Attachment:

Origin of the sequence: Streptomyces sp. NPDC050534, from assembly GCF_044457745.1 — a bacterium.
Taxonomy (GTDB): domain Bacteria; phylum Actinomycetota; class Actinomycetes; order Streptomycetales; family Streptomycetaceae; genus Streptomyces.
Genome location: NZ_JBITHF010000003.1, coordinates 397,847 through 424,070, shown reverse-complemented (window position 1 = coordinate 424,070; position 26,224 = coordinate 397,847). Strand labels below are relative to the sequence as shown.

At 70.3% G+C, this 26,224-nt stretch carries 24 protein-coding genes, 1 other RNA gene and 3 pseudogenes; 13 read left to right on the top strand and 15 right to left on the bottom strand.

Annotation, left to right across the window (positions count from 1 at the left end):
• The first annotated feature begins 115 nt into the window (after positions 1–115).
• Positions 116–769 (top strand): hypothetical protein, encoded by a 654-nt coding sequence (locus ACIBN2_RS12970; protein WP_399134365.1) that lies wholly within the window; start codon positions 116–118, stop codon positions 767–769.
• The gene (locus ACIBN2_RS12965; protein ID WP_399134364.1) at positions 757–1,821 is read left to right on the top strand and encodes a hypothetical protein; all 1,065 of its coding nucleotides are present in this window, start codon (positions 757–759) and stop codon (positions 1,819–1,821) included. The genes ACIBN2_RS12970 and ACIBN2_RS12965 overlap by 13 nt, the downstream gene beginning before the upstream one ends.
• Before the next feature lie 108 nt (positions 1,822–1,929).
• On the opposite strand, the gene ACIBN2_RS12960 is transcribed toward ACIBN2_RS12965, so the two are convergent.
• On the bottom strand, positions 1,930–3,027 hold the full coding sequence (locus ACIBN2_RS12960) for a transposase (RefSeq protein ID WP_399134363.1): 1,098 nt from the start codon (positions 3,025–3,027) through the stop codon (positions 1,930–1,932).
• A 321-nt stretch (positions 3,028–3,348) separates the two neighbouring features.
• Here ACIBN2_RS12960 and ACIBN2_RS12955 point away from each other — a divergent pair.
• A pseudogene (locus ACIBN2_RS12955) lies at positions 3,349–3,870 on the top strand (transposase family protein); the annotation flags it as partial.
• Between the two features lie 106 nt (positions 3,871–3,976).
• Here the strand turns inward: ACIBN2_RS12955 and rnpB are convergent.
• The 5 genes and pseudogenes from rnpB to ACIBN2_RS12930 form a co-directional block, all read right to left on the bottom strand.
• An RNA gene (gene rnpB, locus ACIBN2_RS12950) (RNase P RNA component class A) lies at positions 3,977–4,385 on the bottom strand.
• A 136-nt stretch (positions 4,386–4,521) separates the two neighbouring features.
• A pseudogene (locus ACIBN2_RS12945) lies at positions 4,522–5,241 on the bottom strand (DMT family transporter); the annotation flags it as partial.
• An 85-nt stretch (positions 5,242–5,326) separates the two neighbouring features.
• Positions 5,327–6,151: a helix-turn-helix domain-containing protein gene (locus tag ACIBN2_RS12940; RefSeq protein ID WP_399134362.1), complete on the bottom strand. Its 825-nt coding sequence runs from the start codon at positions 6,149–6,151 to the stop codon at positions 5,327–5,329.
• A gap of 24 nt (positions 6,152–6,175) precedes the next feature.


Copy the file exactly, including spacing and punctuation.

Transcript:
Origin of the sequence: Streptomyces sp. NPDC050534, from assembly GCF_044457745.1 — a bacterium.
Taxonomy (GTDB): domain Bacteria; phylum Actinomycetota; class Actinomycetes; order Streptomycetales; family Streptomycetaceae; genus Streptomyces.
Genome location: NZ_JBITHF010000003.1, coordinates 397,847 through 424,070, shown reverse-complemented (window position 1 = coordinate 424,070; position 26,224 = coordinate 397,847). Strand labels below are relative to the sequence as shown.

At 70.3% G+C, this 26,224-nt stretch carries 24 protein-coding genes, 1 other RNA gene and 3 pseudogenes; 13 read left to right on the top strand and 15 right to left on the bottom strand.

Annotation, left to right across the window (positions count from 1 at the left end):
• The first annotated feature begins 115 nt into the window (after positions 1–115).
• Positions 116–769 (top strand): hypothetical protein, encoded by a 654-nt coding sequence (locus ACIBN2_RS12970; protein WP_399134365.1) that lies wholly within the window; start codon positions 116–118, stop codon positions 767–769.
• The gene (locus ACIBN2_RS12965; protein ID WP_399134364.1) at positions 757–1,821 is read left to right on the top strand and encodes a hypothetical protein; all 1,065 of its coding nucleotides are present in this window, start codon (positions 757–759) and stop codon (positions 1,819–1,821) included. The genes ACIBN2_RS12970 and ACIBN2_RS12965 overlap by 13 nt, the downstream gene beginning before the upstream one ends.
• Before the next feature lie 108 nt (positions 1,822–1,929).
• On the opposite strand, the gene ACIBN2_RS12960 is transcribed toward ACIBN2_RS12965, so the two are convergent.
• On the bottom strand, positions 1,930–3,027 hold the full coding sequence (locus ACIBN2_RS12960) for a transposase (RefSeq protein ID WP_399134363.1): 1,098 nt from the start codon (positions 3,025–3,027) through the stop codon (positions 1,930–1,932).
• A 321-nt stretch (positions 3,028–3,348) separates the two neighbouring features.
• Here ACIBN2_RS12960 and ACIBN2_RS12955 point away from each other — a divergent pair.
• A pseudogene (locus ACIBN2_RS12955) lies at positions 3,349–3,870 on the top strand (transposase family protein); the annotation flags it as partial.
• Between the two features lie 106 nt (positions 3,871–3,976).
• Here the strand turns inward: ACIBN2_RS12955 and rnpB are convergent.
• The 5 genes and pseudogenes from rnpB to ACIBN2_RS12930 form a co-directional block, all read right to left on the bottom strand.
• An RNA gene (gene rnpB, locus ACIBN2_RS12950) (RNase P RNA component class A) lies at positions 3,977–4,385 on the bottom strand.
• A 136-nt stretch (positions 4,386–4,521) separates the two neighbouring features.
• A pseudogene (locus ACIBN2_RS12945) lies at positions 4,522–5,241 on the bottom strand (DMT family transporter); the annotation flags it as partial.
• An 85-nt stretch (positions 5,242–5,326) separates the two neighbouring features.
• Positions 5,327–6,151: a helix-turn-helix domain-containing protein gene (locus tag ACIBN2_RS12940; RefSeq protein ID WP_399134362.1), complete on the bottom strand. Its 825-nt coding sequence runs from the start codon at positions 6,149–6,151 to the stop codon at positions 5,327–5,329.
• A gap of 24 nt (positions 6,152–6,175) precedes the next feature.